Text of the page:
Visited: 24-25 November 2014
“Hotel will be expensive; you can stay at mine.”
On this trip so far, I’ve not been pre-booking accommodation. Mainly this is because I’ve not had internet access, however it would have made little difference because very few small hotels have an email address, and my guidebook being 5 years old means that they probably don’t exist anyway. This came to a head here in Tamale…
They do say in all of the guide books that asking taxi drivers to take you to a hotel is fraught with potential – mainly financial – dangers, especially around bus stations, and, being an obvious foreigner, the stereotype is for taxi drivers to clamour for your services and do exactly that. I thought of this later that night when I was lying on a fold-out camp bed in a 2 room annex of someone’s house in the Western Suburbs of Tamale; the resident of the annex, a moto-taxi driver, snoring away next to me; this is so much out of my comfort zone.
This was Latif, an ‘over-eager to please’ moto-taxi driver who accosted me at the bus station, and then, after taking me to 2 guest houses that weren’t suitable, he suggested that I just spend the night at his place. For free.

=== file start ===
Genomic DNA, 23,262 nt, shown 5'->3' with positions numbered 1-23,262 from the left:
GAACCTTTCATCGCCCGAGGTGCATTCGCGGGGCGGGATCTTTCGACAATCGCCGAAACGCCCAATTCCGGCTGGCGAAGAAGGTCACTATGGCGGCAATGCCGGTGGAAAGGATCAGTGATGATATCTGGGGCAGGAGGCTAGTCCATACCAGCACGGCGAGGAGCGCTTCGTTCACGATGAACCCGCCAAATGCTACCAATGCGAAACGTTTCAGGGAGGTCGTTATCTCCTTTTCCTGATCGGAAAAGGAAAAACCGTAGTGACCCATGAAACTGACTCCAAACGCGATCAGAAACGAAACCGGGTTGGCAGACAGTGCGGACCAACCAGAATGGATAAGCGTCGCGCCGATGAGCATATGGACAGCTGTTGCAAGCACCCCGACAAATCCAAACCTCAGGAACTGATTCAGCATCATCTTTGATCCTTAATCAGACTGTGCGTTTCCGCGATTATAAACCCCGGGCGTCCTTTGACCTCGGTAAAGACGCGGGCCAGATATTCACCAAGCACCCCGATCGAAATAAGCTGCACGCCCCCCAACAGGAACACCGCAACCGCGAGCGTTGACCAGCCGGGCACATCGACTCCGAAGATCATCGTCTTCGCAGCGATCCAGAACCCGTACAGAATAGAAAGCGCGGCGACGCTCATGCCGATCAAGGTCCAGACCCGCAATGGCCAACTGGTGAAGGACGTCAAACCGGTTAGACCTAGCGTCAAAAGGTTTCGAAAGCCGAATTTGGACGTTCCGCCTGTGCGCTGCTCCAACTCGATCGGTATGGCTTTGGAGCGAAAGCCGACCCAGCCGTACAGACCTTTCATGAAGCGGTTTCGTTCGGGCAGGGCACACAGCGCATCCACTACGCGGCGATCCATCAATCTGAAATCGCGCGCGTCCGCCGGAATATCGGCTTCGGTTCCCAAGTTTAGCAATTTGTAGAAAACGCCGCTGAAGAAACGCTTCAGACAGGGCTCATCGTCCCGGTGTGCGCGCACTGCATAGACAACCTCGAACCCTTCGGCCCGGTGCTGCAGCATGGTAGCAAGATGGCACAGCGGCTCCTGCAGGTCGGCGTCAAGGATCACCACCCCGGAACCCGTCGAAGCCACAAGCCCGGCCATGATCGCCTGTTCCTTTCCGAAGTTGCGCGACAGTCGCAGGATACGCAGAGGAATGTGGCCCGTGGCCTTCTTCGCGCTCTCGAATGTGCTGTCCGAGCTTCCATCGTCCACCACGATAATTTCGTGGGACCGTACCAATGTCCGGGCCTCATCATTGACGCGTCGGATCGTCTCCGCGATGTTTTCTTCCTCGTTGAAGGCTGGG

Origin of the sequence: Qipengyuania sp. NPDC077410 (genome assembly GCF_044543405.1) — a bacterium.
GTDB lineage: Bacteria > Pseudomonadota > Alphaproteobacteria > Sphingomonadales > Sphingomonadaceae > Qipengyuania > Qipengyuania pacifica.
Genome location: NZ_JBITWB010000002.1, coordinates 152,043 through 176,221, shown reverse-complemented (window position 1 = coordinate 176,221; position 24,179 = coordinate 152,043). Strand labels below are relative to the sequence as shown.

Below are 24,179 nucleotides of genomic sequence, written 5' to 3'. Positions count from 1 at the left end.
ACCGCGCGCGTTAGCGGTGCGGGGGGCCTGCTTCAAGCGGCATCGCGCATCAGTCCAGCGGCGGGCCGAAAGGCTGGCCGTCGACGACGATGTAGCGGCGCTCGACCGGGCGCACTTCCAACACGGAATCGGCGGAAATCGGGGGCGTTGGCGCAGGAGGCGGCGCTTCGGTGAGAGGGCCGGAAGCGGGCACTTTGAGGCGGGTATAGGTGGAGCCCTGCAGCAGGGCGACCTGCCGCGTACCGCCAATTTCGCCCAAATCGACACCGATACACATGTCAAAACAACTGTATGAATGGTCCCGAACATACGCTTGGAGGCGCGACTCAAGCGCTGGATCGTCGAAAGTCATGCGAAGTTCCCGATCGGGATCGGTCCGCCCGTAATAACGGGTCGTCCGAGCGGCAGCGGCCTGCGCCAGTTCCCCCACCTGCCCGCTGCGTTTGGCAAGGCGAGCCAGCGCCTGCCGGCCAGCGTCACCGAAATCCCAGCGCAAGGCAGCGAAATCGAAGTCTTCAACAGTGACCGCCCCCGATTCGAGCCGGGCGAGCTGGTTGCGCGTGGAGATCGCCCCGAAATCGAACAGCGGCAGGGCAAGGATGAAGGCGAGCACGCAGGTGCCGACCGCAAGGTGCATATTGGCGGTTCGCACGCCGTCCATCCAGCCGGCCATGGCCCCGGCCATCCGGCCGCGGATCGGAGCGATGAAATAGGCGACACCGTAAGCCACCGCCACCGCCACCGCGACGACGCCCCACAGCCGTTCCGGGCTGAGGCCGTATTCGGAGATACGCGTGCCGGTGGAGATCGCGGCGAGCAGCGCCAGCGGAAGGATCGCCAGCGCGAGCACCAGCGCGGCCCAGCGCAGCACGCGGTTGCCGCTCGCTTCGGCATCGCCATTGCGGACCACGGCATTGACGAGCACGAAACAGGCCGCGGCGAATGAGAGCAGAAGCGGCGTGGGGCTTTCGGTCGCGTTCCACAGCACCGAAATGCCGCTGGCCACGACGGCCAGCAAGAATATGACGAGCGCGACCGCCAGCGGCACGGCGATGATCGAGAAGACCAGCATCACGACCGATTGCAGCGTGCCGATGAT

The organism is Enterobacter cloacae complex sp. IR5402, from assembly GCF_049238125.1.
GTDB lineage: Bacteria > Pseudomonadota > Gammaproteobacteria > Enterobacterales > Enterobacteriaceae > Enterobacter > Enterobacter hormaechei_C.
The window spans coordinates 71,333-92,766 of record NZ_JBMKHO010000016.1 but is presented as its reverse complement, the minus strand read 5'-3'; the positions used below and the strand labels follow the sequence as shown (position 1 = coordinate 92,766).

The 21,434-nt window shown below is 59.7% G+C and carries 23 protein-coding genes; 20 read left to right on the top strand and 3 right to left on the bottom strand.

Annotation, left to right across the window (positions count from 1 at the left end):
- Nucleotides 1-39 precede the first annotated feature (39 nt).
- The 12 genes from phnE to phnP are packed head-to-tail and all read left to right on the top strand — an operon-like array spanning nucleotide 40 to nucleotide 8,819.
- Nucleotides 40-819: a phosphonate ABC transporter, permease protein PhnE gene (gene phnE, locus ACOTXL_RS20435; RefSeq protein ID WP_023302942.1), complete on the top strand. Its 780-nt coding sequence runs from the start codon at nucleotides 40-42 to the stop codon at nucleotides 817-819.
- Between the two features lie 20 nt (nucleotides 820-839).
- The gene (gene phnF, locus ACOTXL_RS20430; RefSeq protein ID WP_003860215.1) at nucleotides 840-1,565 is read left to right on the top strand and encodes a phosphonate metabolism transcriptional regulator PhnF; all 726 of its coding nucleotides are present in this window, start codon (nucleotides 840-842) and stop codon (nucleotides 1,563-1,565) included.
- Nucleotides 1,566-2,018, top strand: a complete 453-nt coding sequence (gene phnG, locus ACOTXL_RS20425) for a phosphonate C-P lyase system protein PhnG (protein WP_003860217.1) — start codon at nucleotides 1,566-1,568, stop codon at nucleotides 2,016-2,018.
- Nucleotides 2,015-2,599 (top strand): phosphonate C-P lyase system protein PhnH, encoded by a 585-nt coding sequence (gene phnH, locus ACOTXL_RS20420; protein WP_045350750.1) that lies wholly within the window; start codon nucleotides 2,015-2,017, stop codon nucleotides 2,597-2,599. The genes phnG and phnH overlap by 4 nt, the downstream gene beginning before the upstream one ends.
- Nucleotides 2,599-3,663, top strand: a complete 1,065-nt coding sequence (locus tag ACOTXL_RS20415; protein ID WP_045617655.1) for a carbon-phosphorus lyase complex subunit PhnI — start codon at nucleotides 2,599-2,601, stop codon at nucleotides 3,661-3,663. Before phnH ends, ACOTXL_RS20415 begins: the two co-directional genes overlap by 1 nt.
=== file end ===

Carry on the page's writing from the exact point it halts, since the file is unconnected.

Latif, my guide to Tamale.
(Well, not quite ‘free’, but it was definitely a cheap deal. He did ‘suggest’ that I pay for his fuel, and I also ended up paying for drinks and some food over the course of the evening, but certainly I’d have spent more had I stayed in one of the distant hotels.)
I’d arrived in the town centre mid-afternoon after a bumpy 6 hour ride on yet another over-crowded minibus; the few guesthouses listed in the guidebook all seemed to be quite a way out of town, in different directions, and a quick wander through the streets didn’t reveal any others. I trekked North along the main road for about 3km, popping into an empty internet café en route only to find no computers switched on, and confusingly the lady said she had no plans to switch them on …
On my arrival at the guest house I was aiming for, I was told that it was full – odd, really, considering everywhere I’d stayed thus far in Ghana had been no more than a quarter full -, and the other listed guesthouse nearby I couldn’t find. I did then pass a sign for another cheap hotel hidden away in the back streets but when I got there the owner seemed to be very confused at my presence, made a phone call and then claimed that the one room on offer was booked who was booked by ‘someone who was on his way’. I then caught a shared taxi back to the centre of town to contemplate my next move, which was when I was accosted by Latif.